Picking up from where I left off last week, let’s first consider obtaining a hunting dog.

I’ll assume that most hunters have selected a breed that will suit their hunting style, plan on getting a puppy, and training their own dog. If this is the case, try to pick up your puppy at seven weeks of age. When you bring the puppy home, remember that pup’s entire world has just been upended and the puppy doesn’t know you or its new surroundings.

Give your new dog a chance to adjust and time to be a puppy. Make sure the pup has lots of play time and opportunity to get to know its new family. Don’t screw this part up! Socializing your new puppy is incredibly important if you want a productive bird dog. This is your only opportunity to make the pup a member of your family.

Now let’s consider initial training. Books have been written on this subject so I can only hope to scratch the surface here. If you have never trained a bird dog, try to pick up some tips from local dog trainers and buy and read 1-2 books on training the breed you own. I still like the old classic “Gun Dog” by Richard Wolters but I have at least five dog training books on my library shelf. Begin simple training exercises when the pup reaches 10 weeks of age. Start by teaching the commands sit, stay, come, and heel for 10 minutes a day every day, and always end on a positive note. This means letting the pup chase a bird wing on a flyrod and a treat with lots of praise.

Continue with the basics until you’re sure the dog understands those commands. Once you’re over that hurdle, begin to introduce the fetch command and, for pointers, the whoa command. Your books should provide guidance on teaching these commands. Remember to always take time to practice the commands the pup has already learned. Again, make sure each training session ends on a positive note; you want your dog to bond with you and look at you as a purveyor of fun and good times! Every dog trainer has a system that works for them. I think this is one of those experiences that a person grows into. It’s part of the fun and challenge of successful dog training.

I’ve always been surprised by people that willingly fork over $1,000 or more for a pup and then complain about veterinarian costs. Dogs need regular healthcare just like people and routine care can save expenses down the road by catching potential problems early. I used to hunt with springer spaniels. This breed has an incredible hunting drive and are whirling death on pheasants, but prone to ear infections because grass awns easily work their way into the dogs’ ear canal. Several times over the years a veterinarian has saved me unnecessary expense and the dog unnecessary discomfort by finding these awns during routine checkups. Bingham County is lucky to have several great veterinarians so local dog owners don’t have to travel very far.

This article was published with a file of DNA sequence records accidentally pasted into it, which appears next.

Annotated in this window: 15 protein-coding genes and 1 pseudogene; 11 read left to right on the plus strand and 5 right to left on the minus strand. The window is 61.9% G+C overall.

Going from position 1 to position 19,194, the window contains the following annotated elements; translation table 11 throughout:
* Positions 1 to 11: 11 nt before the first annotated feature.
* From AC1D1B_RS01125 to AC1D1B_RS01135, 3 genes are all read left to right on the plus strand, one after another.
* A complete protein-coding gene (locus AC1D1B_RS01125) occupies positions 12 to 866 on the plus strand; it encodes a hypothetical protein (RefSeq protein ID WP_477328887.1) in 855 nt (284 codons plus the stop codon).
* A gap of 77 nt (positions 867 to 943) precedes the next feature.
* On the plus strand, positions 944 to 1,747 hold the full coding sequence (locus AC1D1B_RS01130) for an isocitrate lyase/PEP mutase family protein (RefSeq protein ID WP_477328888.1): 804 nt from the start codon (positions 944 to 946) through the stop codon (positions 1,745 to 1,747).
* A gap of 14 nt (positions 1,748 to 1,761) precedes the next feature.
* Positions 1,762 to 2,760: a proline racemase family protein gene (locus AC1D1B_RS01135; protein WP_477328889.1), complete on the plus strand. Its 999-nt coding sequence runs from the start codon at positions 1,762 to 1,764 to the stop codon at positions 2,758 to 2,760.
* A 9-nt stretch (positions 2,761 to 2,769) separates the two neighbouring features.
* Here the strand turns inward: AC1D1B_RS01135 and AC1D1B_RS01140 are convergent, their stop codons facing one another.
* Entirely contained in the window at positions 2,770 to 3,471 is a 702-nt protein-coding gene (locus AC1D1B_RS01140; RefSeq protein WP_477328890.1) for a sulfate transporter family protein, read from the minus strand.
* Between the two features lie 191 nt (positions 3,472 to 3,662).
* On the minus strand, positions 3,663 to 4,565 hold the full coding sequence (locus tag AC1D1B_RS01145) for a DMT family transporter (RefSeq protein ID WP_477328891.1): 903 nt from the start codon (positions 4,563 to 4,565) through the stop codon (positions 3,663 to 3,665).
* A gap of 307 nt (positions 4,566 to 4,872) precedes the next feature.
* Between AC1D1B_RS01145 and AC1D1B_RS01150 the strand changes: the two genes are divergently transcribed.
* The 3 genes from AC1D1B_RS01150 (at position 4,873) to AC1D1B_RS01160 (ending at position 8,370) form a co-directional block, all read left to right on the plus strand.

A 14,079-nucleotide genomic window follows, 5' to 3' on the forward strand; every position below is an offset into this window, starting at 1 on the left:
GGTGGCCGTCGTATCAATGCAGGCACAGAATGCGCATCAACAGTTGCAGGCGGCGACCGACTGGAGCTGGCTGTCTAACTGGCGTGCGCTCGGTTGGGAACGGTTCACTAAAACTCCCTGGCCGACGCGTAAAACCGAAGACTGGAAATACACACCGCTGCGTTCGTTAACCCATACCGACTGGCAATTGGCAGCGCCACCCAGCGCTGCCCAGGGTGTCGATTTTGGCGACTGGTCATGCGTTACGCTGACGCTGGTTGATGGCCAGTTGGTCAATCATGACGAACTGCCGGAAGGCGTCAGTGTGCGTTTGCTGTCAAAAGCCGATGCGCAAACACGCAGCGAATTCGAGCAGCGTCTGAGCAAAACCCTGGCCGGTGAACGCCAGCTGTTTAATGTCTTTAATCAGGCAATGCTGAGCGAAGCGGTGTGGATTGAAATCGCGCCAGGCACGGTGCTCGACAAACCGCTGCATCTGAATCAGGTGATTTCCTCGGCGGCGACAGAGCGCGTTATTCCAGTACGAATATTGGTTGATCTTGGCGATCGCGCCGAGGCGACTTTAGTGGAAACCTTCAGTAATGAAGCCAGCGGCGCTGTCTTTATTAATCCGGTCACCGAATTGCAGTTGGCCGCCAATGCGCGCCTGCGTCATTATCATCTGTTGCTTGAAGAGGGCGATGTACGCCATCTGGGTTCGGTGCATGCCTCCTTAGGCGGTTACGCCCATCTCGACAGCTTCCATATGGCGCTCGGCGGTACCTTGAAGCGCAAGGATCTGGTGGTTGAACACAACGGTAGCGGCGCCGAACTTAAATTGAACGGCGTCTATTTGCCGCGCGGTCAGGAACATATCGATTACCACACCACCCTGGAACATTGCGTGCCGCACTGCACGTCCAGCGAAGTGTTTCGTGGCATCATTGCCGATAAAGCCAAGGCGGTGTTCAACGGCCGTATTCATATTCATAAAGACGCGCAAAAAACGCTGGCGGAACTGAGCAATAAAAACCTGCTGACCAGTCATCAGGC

There are lots of potential problems waiting for an unwary dog including skunks, porcupines, snakes, fences, and sharp branches. Always carry a first aid kit for dogs. Although folks seem to focus on the “horrors” of a dog sprayed by a skunk, this is not a very serious problem. Porcupines pose a far greater threat and unless you know what you’re doing, a porky encounter means a quick trip to the nearest veterinarian.

Dog ownership requires great responsibility but comes with great rewards. When you obtain a gun dog you are also getting your best friend. Treat the dog accordingly.

Jack Connelly has lived in Bingham County for the last 42 years. He is an avid outdoorsman and has hiked, camped, hunted, and fished over much of the U.S. as well as parts of Europe and Asia. Connelly worked as a biologist for the Idaho Department of Fish and Game for over 30 years. He now enjoys retirement with his wife Cheryl raising chickens and bird dogs at their home in Blackfoot.